An urban fantasy trilogy is a rare thing. Most are series, continuing until the author calls it quits or the publisher stops publishing. Although I'mAn urban fantasy trilogy is a rare thing. Most are series, continuing until the author calls it quits or the publisher stops publishing. Although I'm sad there won't be any more Daisy adventures, it is definitely nice to have a story that comes to a complete conclusion--and what a great conclusion it was! ...more
This series just keeps getting better! While the first book was pretty tame, romance-wise, the second really amps up the romantic tension and throws iThis series just keeps getting better! While the first book was pretty tame, romance-wise, the second really amps up the romantic tension and throws in a little sex, to boot. Again, this is a far cry from the Kushiel books: nothing graphic, just enough to get your imagination going. Plot and characters stay strong, and if the mystery aspect is solved with a big deus ex machina reveal, well... Carey pulls it off pretty well.
I think my favorite thing about these books is how believable Daisy is. As a narrator, she is always perfectly honest, especially about those small details that really make a character. When I read them, I can imagine myself curled up on a couch with Daisy at 2am, both of us in our PJs, sharing a pint of ice cream while we indulge in a little girl talk....more
First of all, I'm writing this review after re-reading Murder with Peacocks, and re-reading a mystery is almost never as good as reading it for the fiFirst of all, I'm writing this review after re-reading Murder with Peacocks, and re-reading a mystery is almost never as good as reading it for the first time. The first time through, you don't know whodunit, and you can enjoy the mystery. The second time through, you already know all the twists and can focus more on the character interactions.
In Peacocks, both mystery and characters are interesting, but not stellar, though the latter is definitely stronger than the former. Like many cozies, the mystery suffers from lack of structure. If you figure out who the culprit is, it's probably due to luck and author hints (ie, the main character keeps mentioning that she finds so-and-so shifty, or whatever) rather than putting together the clues and working it out for yourself. Again, as in many cozies, the revelation of the culprit happens through luck and a confession, rather than the amateur gumshoe figuring things out.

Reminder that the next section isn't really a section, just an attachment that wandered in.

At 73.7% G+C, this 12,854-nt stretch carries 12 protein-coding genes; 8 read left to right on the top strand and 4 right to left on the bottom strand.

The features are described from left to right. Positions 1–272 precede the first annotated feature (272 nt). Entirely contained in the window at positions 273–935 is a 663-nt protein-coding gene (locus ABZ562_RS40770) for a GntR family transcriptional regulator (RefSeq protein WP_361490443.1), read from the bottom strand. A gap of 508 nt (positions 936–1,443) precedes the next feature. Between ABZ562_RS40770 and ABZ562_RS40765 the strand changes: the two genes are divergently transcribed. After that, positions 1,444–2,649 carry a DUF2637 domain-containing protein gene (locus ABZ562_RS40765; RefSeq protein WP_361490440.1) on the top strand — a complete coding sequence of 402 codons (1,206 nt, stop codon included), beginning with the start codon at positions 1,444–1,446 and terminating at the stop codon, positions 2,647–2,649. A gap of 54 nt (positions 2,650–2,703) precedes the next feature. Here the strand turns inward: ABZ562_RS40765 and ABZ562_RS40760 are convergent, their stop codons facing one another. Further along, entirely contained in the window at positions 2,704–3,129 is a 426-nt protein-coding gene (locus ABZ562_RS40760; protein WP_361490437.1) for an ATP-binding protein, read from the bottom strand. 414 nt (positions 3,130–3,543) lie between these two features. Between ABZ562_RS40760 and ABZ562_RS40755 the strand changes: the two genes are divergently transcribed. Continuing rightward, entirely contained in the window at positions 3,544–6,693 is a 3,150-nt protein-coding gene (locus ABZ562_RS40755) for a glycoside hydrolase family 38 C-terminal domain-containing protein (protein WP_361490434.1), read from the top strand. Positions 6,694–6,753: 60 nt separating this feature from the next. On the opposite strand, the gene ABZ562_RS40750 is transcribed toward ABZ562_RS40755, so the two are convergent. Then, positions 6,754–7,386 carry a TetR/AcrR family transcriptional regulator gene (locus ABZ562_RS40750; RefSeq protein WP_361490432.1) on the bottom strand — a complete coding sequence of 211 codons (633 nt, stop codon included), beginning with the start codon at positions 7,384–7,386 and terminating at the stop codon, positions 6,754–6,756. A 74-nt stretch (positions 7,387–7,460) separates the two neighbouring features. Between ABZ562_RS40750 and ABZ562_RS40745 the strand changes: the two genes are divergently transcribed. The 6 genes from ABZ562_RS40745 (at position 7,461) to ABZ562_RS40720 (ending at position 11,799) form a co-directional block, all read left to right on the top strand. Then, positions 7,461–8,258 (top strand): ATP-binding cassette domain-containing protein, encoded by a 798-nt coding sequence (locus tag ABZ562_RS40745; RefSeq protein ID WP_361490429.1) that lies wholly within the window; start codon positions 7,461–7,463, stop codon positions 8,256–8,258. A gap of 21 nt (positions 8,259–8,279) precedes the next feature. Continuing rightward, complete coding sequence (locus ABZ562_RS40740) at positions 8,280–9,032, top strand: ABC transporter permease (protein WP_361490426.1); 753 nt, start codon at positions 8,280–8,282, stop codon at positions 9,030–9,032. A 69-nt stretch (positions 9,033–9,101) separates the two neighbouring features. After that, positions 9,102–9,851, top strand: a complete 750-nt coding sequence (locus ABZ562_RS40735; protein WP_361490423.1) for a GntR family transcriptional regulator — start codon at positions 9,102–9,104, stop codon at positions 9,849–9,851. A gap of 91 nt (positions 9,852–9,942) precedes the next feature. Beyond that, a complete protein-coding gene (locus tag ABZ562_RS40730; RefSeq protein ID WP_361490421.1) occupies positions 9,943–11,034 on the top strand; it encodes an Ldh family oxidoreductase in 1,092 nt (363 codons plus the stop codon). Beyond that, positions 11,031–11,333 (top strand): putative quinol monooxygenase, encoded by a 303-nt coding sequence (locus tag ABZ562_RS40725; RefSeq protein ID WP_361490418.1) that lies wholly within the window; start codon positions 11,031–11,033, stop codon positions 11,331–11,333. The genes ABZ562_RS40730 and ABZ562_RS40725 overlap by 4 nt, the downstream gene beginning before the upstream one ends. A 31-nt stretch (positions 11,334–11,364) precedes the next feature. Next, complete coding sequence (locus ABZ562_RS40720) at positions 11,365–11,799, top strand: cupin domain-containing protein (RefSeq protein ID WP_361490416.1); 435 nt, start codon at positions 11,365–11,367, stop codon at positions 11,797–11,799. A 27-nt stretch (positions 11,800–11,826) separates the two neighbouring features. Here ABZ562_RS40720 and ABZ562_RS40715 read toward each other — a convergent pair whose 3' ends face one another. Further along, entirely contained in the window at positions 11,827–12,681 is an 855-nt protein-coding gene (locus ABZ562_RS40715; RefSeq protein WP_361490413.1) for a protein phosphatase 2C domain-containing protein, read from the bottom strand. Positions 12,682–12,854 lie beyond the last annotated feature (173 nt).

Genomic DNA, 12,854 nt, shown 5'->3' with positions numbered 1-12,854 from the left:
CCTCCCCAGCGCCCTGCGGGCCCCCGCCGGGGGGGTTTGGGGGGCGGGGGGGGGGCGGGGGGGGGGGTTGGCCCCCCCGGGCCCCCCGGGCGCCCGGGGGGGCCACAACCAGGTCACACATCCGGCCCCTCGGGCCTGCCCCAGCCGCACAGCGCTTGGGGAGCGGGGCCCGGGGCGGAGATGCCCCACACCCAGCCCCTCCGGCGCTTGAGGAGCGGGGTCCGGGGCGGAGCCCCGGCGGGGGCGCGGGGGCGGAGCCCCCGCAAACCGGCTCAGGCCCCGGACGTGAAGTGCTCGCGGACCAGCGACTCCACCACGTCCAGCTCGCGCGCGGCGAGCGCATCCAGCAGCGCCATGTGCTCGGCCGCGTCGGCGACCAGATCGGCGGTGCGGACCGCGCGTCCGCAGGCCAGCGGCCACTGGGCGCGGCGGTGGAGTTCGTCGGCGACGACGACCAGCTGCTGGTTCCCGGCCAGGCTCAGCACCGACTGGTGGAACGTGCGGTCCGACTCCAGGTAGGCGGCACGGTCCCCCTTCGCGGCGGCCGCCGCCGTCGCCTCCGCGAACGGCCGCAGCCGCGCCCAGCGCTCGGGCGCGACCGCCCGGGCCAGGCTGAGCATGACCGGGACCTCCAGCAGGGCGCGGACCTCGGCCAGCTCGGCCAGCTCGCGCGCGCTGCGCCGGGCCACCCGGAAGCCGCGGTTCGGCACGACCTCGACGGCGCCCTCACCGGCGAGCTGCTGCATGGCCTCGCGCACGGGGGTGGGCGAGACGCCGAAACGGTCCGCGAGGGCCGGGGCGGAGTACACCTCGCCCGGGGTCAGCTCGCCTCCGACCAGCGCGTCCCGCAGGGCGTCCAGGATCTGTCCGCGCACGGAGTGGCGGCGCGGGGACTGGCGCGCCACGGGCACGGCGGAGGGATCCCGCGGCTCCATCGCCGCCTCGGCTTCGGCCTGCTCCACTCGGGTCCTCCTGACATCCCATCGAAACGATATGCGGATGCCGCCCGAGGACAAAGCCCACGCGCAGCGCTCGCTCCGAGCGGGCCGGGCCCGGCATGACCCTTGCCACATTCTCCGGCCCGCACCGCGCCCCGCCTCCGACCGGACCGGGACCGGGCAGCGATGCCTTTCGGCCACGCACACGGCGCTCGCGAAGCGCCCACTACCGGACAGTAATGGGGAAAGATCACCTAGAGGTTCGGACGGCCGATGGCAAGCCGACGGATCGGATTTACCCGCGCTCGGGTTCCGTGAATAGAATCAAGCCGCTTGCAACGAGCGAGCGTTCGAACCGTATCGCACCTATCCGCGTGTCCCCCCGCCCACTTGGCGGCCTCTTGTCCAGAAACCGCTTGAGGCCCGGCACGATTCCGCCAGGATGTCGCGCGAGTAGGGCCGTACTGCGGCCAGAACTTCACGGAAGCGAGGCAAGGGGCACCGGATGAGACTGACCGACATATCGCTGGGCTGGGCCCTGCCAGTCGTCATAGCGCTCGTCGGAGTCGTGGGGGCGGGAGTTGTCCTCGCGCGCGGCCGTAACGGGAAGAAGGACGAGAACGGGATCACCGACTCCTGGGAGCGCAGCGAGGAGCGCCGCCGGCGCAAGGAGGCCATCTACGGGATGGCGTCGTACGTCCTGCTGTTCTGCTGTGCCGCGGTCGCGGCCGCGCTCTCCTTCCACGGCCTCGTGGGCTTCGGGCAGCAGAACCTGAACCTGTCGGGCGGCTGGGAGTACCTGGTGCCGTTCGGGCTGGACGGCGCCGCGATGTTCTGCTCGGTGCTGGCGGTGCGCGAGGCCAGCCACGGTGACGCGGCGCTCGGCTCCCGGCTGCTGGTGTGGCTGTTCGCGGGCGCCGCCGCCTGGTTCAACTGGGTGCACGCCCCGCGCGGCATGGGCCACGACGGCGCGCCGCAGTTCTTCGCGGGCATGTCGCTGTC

On the other hand, the book is full of a cast of characters as colorful and outrageous as the peacocks themselves. The best part of re-reading this is probably spotting every every occasion on which a certain character almost tells Meg something important. This minor, character-related mystery is handled better than the real mystery, and has a better reveal at the end. I really feel like the focus of the story is more on this relationship than on the murder, but that's ok. Overall, this is a fun little frolic of a mystery....more
Martha Wells' intricate Three Worlds doesn't lend itself well to starting in the middle, so if you haven't read The Cloud Roads you should probably puMartha Wells' intricate Three Worlds doesn't lend itself well to starting in the middle, so if you haven't read The Cloud Roads you should probably put Stories of the Raksura Down... but only so you can pick The Cloud Roads up and start at the beginning! For those who have read the main trilogy, or for those who are patient enough to start in the middle, this second volume of Raksura stories is a real delight, especially "The Dark Earth Below."...more
Tie-in novels can be hit-or-miss. It's great to go on new adventures with your favorite characters in your favorite settings... but sometimes the writTie-in novels can be hit-or-miss. It's great to go on new adventures with your favorite characters in your favorite settings... but sometimes the writing's worse than the fanfics you can read (for free!) on the Internet. Thankfully, John Shirley is no amateur. If you're all caught up on the latest episodes but haven't quite satisfied your Grimm fix, I would highly recommend picking up this novel....more
I don't read memoirs. Ever. I picked up this one because I thought it was going to be a book about food and blogging, with a little life thrown in. ThI don't read memoirs. Ever. I picked up this one because I thought it was going to be a book about food and blogging, with a little life thrown in. The reverse is true: although Martin talks about food a lot, it's always as a symbol for love, family, or community. Despite this, I really enjoyed this book. It's beautifully written and utterly heartbreaking--I was crying by page 25. Like a good novel, I couldn't put it down and turned pages compulsively. If you only want to read about food, then this book isn't a good fit for you, but if you want a book about life and food, then I would highly recommend this one....more
Although I enjoyed The Master and Margarita immensely, I could tell there was a lot that was going right over my head due to my ignorance of Russian cAlthough I enjoyed The Master and Margarita immensely, I could tell there was a lot that was going right over my head due to my ignorance of Russian culture and history. This is a book I will have to come back to someday, once I'm better able to appreciate its nuances....more